Deborah Orr: London's pride

Grittiness? Courage? Or self-dramatising vanity? Whichever, the current surge of collective positive feeling will help the capital to heal itself
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The Independent Online

Someone took a photograph of the No 30 bus, 30 seconds after it was blown up. People are, amazingly, standing up on the top deck, looking relatively unscathed, and only mildly bemused. "Outright terror," it says on the side of the vehicle. "Bold and brilliant."

Was this some addled psychopath bigot's idea of irony? Or was it just a nasty little coincidence that the bus was advertising a film that aimed to stimulate the viewer into an enjoyable state of consequence-free crypto-fear? Such advertisements are around all the time, of course, for London is a capital that demands at all times to be entertained, and in the finest of style.

Some commentators have hazarded that the red double-decker was chosen by the terrorists because it is a symbol of London's individual and unique urban look, recognised around the world. In the unlikely event that this was the case, then perhaps the insouciant quotation is oddly apposite - a piece of blitz-surviving London bravado, that says to the cowardly, shadowy, cringing, enemy: "Bring it on."

Already, as I write, a little more than 24 hours after the bombings, London is getting back to normal. The trains are running and the buses are running, almost as if nothing had happened on Thursday. Even the Underground, inhabited by its resilient staff of troglodyte workers, who two days ago were leading the wounded out of smoke-filled tunnels lit by mobile phones, is operating a not-so-limited service.

Good. I love the Underground (it's a mass transit system that really works for a large, dense, roving population) and didn't think for a minute yesterday of refraining from using it. In that respect, I'm a stereotypical example of the stereotypical Londoner who in the face of attack, gets on with it, living testament to the spirit that says, in the words of that London lad among lads, Tony Parsons: "London can take it!"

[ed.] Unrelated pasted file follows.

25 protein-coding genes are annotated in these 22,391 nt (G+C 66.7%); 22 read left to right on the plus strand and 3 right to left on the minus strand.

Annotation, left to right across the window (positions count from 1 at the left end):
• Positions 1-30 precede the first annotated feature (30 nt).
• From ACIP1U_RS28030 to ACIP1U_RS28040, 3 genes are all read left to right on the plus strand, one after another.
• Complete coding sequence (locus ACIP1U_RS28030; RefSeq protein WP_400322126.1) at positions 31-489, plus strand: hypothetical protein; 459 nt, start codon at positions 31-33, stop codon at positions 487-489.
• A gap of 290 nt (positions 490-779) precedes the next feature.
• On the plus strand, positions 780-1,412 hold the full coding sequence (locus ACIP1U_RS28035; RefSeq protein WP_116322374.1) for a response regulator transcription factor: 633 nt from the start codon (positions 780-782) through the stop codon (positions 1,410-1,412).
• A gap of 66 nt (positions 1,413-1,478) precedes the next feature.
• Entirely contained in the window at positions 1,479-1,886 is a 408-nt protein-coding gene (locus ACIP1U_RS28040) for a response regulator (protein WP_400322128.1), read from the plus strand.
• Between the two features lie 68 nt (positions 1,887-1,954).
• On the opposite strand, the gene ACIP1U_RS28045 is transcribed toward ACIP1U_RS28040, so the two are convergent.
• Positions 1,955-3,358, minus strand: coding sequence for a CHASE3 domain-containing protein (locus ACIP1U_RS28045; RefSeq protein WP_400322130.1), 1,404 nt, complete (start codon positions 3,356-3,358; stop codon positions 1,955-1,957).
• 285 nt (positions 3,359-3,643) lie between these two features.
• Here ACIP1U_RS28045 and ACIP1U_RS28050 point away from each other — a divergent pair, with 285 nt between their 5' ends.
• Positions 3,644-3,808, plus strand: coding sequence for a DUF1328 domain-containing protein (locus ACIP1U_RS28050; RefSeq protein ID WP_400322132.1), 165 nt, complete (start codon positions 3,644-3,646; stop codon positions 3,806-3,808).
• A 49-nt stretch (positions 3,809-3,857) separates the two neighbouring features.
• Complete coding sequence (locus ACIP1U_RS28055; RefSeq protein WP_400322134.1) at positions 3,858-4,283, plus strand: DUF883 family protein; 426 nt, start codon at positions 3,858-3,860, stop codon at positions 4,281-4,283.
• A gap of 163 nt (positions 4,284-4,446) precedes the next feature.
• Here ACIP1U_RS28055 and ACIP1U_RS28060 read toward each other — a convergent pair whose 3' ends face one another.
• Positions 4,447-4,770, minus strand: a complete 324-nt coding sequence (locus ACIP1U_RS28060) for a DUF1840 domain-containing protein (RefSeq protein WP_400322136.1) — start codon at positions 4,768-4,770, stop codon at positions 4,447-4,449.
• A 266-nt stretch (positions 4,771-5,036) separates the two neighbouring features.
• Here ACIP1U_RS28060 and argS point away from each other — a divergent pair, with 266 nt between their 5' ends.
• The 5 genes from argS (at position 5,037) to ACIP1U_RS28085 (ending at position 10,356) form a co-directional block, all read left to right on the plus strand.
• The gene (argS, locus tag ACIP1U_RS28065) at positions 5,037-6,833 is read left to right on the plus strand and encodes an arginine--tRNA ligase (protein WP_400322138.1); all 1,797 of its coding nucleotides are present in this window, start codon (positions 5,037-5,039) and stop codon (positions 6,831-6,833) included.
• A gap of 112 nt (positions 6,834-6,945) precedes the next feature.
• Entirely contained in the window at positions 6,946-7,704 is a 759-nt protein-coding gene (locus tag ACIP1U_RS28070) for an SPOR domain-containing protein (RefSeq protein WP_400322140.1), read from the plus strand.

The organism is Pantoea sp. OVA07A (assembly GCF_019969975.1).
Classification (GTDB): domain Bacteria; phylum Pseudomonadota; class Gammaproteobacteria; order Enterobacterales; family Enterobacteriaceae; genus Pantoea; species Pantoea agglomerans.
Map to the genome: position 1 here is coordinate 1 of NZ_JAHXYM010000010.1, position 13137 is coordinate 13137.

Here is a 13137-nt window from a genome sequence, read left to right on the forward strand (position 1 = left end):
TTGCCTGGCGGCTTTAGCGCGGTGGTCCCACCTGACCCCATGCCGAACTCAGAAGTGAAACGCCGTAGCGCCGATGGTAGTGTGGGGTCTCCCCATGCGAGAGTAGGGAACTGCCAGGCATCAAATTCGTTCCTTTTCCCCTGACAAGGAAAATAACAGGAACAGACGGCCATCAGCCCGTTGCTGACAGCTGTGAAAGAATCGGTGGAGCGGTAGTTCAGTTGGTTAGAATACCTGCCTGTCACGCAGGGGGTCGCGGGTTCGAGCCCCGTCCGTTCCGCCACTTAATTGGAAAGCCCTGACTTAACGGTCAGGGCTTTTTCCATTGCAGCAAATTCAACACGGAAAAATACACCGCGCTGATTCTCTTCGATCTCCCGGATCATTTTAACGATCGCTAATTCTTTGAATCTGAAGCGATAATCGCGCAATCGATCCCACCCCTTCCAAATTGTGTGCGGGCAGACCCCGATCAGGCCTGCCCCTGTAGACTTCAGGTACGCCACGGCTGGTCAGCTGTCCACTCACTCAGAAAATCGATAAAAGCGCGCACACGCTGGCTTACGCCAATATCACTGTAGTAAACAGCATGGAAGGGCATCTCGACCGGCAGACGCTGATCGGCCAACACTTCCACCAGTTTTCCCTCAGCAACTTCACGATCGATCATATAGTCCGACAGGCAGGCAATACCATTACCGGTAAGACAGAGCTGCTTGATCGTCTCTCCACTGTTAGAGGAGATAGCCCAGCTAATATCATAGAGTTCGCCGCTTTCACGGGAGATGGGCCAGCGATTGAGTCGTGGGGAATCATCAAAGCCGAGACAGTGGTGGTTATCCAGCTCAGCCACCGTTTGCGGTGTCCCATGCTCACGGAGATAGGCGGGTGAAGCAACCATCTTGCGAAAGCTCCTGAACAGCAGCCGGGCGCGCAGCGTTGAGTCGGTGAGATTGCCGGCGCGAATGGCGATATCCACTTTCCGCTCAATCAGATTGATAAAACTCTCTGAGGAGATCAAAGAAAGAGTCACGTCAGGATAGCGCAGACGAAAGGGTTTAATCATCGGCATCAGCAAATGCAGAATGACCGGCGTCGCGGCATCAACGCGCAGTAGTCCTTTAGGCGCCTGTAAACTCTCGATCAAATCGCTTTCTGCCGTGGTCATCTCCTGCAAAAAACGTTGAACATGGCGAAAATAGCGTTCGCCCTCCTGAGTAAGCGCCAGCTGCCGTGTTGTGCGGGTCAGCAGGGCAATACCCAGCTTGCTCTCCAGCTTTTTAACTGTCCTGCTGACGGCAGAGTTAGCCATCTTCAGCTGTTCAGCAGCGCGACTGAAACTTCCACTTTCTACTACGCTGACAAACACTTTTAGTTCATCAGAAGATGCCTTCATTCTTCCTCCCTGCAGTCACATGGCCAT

But it wasn't, actually, business as usual, even for business. The attacks on Thursday sent share prices diving. No doubt, after the terror of losing a few quid wore off a bit, the market managed to rally. But not before the City had let the side down.

It wasn't business as usual for Barnaby at Brixton Cycles, either. He arrived at this institution of a south London co-operative bike shop yesterday morning, to find people queuing round the block to get their machines mended, firm in the resolve that they would never set foot on the Tube again.

Have they let the side down too? No. Thank God that some people feel that way. Because, admirable as London's show of resilience may be, sometimes it can seem simply like callousness or arrogance. Yesterday, for example, my brother and I (provincials still after more than 30 years between us in the capital) were lectured by a born Londoner - something like a cradle Catholic, but more messianic - about our "over-reaction" to the attacks.

The argument went that he himself had been schooled as a child in living with terrorism, through all the years of mainland bombing by the IRA, while we simple folks from the highlands of Lanarkshire had not become suitably hardened to atrocity. In real terms, he argued, the death toll on Thursday was not so very great, since in a city the size of London 73 people die every day in accidents involving baths.

Shocking as the uncompromising statement of this pragmatic view might be, and heedless of the pain of the injured or traumatised as it most certainly is, there is also a sort of truth to it. London is so very big that it can absorb a huge amount of trauma. In New York or even in Madrid, the number of dead was such that many people would know someone personally touch-ed by disaster. Even with so many dead in London, that critical mass is far from being reached.

Anyway, the fact is that compared to the dreaded terror attacks most Londoners have entertained in the dark recesses of their imaginations - shimmering clouds of poison gas drifting across the capital, leaving hundreds of thousands gasping in their wake - this one was not so bad.

This sort of tough, metropolitan logic, whereby the suffering of Thursday becomes almost a blessing rather than a curse, is the flip side to all that plucky Londoner stuff. It's the point at which our sophistication becomes triumphalism, and Londoners start sounding like cult members, or inhabitants of a Greek city state who are a law unto themselves.

London is so full of sensation and stimulation, that the city is addictive. It's almost a condition of living here that you crave stimulation, excitement, narrative, experience. Much has been written about how this has been an extraordinary week for London, with Live8, the war memorials, winning the Olympic bid, then the atrocities of Thursday. But, there were still more extraordinary things to do here - from sitting on Hampstead Heath and picnicking under a ludicrous giant table, to attending Gay Pride.

There's always something weird or intense going on, and the attacks are part of that - in a grotesque and ugly way. There will be some people who will move out of London now, frightened for their families in a city that can sometimes seem out of control.

There will be others though, who view this latest incursion into city life as some kind of fiery baptism or test of urbanity. The latter may not be respectful or admirable. But it is part of the hyped-up kick of living in London.